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Forchlorfenuron In Watermelon – Facts & Dangers

Is Forchlorfenuron safe in watermelons?


Forchloefenuron is a cytokinin, that improves fruit set, fruit size, cold storage, and cluster weight in kiwifruits and grapes.

It is called the “plant growth regulator,” which the US Environmental Protection Agency registered back in 2004.

Farmers claim that this chemical can bring the harvest forward by 14 days and increase the size of the fruit by more than 20 percent.

Forchlorfenuron and Watermelons

In the case of watermelons, those treated with this chemical are very large and brightly colored on the outside, however, the color of the flesh is more white than deep red.


Some people who consume fruits containing forchlorfenuron may experience the following acute effects:

  • extreme weakness;
  • vomiting;
  • a runny nose;
  • loss of consciousness;
  • sneezing;
  • diarrhea;
  • itching;
  • hives;
  • nausea;
  • seizures;
  • a sore throat;
  • coughing;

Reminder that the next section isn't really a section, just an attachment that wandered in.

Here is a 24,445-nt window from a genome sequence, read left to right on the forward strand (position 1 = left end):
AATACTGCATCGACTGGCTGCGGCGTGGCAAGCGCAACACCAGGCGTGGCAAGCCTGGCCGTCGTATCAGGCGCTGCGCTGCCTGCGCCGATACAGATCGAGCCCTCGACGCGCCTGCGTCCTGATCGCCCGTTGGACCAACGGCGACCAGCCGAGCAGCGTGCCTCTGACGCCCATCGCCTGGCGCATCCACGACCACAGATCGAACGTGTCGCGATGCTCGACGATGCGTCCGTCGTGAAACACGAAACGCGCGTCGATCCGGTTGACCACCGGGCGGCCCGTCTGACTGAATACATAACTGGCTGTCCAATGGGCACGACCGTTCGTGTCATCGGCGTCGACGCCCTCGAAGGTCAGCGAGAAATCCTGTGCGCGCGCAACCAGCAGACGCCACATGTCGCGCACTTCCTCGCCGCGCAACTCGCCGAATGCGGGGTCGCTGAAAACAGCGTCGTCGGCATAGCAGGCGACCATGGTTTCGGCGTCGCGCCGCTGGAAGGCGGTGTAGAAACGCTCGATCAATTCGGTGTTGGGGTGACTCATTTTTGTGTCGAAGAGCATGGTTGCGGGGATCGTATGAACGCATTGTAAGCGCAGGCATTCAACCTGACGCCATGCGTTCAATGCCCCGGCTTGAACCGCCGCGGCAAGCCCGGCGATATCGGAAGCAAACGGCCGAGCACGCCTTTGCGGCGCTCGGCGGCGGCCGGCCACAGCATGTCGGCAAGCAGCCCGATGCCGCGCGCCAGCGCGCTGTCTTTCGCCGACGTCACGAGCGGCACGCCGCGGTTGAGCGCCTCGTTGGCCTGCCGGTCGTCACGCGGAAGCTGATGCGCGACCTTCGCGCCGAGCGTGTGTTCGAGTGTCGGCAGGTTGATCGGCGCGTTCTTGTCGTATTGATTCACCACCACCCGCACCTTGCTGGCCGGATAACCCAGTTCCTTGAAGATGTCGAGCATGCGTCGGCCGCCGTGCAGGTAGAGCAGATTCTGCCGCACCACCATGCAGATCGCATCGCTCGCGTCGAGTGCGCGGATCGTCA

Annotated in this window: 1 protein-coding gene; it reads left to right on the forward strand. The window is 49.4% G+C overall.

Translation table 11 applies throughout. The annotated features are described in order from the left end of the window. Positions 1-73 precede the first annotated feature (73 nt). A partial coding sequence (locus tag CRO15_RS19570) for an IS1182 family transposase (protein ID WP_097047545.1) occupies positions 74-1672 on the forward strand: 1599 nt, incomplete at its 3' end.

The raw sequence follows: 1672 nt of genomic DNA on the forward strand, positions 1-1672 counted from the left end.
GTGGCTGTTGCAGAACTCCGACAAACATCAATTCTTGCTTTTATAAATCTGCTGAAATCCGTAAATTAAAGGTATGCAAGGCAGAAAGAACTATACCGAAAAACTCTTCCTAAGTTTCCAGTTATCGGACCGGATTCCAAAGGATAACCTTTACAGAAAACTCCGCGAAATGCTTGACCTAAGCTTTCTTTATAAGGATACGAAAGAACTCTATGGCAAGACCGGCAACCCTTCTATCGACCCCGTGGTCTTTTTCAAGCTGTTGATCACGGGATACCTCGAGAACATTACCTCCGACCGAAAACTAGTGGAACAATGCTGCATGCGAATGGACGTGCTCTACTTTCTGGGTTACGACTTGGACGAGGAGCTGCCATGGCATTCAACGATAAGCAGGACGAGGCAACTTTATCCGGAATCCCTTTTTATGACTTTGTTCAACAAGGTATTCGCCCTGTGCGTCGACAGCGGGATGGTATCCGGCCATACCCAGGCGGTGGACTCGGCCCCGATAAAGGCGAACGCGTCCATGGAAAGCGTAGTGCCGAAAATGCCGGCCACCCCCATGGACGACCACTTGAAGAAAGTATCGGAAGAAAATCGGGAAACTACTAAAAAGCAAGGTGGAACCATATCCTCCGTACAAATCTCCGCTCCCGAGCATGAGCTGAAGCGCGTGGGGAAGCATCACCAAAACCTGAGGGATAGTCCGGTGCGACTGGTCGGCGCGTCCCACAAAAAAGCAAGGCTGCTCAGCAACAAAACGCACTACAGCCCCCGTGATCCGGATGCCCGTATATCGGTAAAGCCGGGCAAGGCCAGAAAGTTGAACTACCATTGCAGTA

• swelling of the mouth, lips, and tongue.

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Long-Term Effects

Infertility & Birth Defects

Regular exposure to this chemical may be the cause of low sperm levels and increased levels of infertility in men.

Also, you should avoid it if you are already pregnant since similar chemicals are responsible for causing numerous birth defects.

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Parkinson’s Disease

Parkinson’s disease is a neurodegenerative disorder that leads to progressive deterioration of motor function. Symptoms may include:

  • writing changes;
  • speech changes;
  • loss of automatic movements;
  • impaired posture and balance;
  • rigid muscles;
  • slowed movement (bradykinesia);
  • tremor.

Long-term exposure to this chemical has been associated with an increased risk of Parkinson’s disease.